Catchers are supposed to be tough, right? What do they call their gear, the tools of ignorance? It’s a cliche that comes from the theory that nobody would volunteer to squat for an entire game and take foul shots off their various body parts.
Catchers are different, too, and there aren’t too many different than Florida softball senior Janell Wheaton. She’s a lefty, which usually gets you out of the crouched position behind the plate faster than bad news.
But it has not been an issue during these past two years as Florida’s everyday catcher. Neither had her resilience.
“She’s an absolute rock,” said UF pitcher Kelly Barnhill. “I couldn’t do what I do without her. She’s such a tough, amazing person.”
Wheaton and other other seniors will start their final home series of their college careers tonight when they face Texas A&M at 7. Either the second-seeded Gators or 15-seeded Aggies will advance to the Women’s College World Series in Oklahoma City with two wins.
That Florida is in this position falls on the shoulders of its stars — Barnhill and Aleshia Ocasio in the circle, Amanda Lorenz and Nicole DeWitt at the plate plus an airtight defense.
But it’s the young lady wearing the shinguards who is a big reason why Florida is two wins away from softball’s mecca again.
“She doesn’t get a lot of credit,” Ocasio said. “I’m honestly grateful to have her behind the plate.”
Wheaton has been there for 184 starts during her UF career, taking over for the graduating Aubree Munro behind the plate last year. Her career stats are hardly gaudy — .263 batting average with 15 homers and 112 RBIs — but what she has meant to her team is a whole different story.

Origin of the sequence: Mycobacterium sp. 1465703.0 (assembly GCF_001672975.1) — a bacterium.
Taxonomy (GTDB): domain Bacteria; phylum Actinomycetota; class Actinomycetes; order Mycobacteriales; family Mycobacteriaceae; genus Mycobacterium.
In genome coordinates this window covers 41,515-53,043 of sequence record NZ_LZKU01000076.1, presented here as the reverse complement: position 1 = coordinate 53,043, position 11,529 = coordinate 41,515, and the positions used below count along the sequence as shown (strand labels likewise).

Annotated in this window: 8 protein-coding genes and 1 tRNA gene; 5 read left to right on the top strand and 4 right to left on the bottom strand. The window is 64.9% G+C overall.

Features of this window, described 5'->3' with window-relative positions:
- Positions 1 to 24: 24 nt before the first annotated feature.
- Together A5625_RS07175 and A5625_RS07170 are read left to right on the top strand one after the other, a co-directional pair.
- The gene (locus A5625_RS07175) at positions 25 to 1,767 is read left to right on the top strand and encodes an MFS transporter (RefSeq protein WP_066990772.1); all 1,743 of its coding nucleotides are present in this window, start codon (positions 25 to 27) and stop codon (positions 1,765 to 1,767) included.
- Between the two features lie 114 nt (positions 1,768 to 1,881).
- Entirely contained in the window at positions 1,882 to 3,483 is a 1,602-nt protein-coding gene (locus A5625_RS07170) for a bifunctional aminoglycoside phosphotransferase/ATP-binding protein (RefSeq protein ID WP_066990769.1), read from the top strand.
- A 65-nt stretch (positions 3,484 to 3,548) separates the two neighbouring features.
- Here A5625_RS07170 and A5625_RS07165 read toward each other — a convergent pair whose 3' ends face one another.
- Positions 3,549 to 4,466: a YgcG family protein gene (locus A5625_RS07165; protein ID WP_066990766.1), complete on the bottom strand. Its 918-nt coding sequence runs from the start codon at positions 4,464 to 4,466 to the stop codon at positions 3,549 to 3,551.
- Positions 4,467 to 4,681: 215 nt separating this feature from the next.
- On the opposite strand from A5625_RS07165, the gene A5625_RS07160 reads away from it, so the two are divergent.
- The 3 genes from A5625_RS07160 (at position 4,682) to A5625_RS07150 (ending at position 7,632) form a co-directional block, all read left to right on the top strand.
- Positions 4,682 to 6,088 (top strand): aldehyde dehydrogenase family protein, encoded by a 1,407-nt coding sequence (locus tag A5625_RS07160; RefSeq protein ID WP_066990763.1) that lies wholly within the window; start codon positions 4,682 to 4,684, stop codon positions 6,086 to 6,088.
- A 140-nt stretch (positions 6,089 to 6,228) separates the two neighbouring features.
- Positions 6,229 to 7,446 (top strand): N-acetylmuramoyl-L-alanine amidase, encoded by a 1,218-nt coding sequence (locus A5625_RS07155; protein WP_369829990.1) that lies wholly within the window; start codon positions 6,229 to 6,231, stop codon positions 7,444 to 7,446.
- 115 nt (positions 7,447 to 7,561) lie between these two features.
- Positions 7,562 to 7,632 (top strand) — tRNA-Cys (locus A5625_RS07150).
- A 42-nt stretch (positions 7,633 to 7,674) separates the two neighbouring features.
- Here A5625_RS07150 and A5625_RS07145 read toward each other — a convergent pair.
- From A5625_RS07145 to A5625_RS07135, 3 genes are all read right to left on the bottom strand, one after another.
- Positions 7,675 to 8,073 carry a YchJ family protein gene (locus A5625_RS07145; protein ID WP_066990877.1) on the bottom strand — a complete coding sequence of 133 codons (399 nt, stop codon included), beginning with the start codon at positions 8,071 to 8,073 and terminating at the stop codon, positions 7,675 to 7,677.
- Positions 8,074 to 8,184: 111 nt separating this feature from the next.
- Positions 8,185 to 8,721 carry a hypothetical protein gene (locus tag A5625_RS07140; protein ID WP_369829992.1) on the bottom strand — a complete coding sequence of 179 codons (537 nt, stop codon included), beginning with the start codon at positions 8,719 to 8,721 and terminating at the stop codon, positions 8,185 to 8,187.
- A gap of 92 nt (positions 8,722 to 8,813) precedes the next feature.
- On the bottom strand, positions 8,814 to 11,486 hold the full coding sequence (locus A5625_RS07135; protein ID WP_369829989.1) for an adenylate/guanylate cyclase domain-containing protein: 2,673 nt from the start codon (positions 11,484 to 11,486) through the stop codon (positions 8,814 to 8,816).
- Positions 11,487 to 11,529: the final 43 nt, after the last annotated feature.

There is the defense — two errors all season, one passed ball and 7-of-11 base stealers erased. And there is the leadership.
“She’s been as professional as any catcher we’ve ever had,” Florida coach Tim Walton said. “She sets the tone every day with her energy and leadership skill.
“She’s really fun to coach because you know what you are going to get every time.”
And, of course, there is that toughness.
“Probably from travel ball, playing five games a day every weekend,” Wheaton said. “Just my mentality growing up. There’s no excuse not to be able to do anything.”
Her father, Joe, has a lot to do with it, from his vocal presence during games to his more subtle breakdowns of Wheaton’s at-bats afterward.
But some people are just tough.
And they are usually catchers.
Teammate Kayli Kvistad saw it last year, just before regionals when the two were tooling West on University Ave. after a PDQ lunch to go to the mall.
“They were doing road construction so (the surface) was raised,” Kvistad said. “Her back wheel caught it and it fell from underneath her. And the first thing she said was, ‘Oh no! My favorite legging is ripped.’
“She literally just got in a scooter accident and all she cared about was her legging. So I think that sums her up how tough she is. She wasn’t even worried about being on concrete.”
And then there was Sunday night, when Wheaton twice took foul tips to the same spot in her ribs. Both times, she fell to her knees in agony.
“She lost her breath,” Walton said, “and I lost my breath for a few seconds, too.”
Not surprisingly, both times Wheaton stayed in the game. You’d have to pry her off the field with a forklift.
“Oh no, no way,” she said. “Not at this point of the season in my last year. No way you’re getting me out of the game.”
After the first shot to the ribs, Walton went out to check on the catcher he has come to count on.
“Softball still fun?” he asked.
She started to laugh.
And then she went back to work.
Gainesville Super Regional
At Katie Seashole Pressly Stadium
Today: Florida vs. Texas A&M, 7 p.m., ESPN
Friday: Florida vs. Texas A&M, 7 p.m.
x-Saturday: Florida vs. Texas A&M, 5 p.m.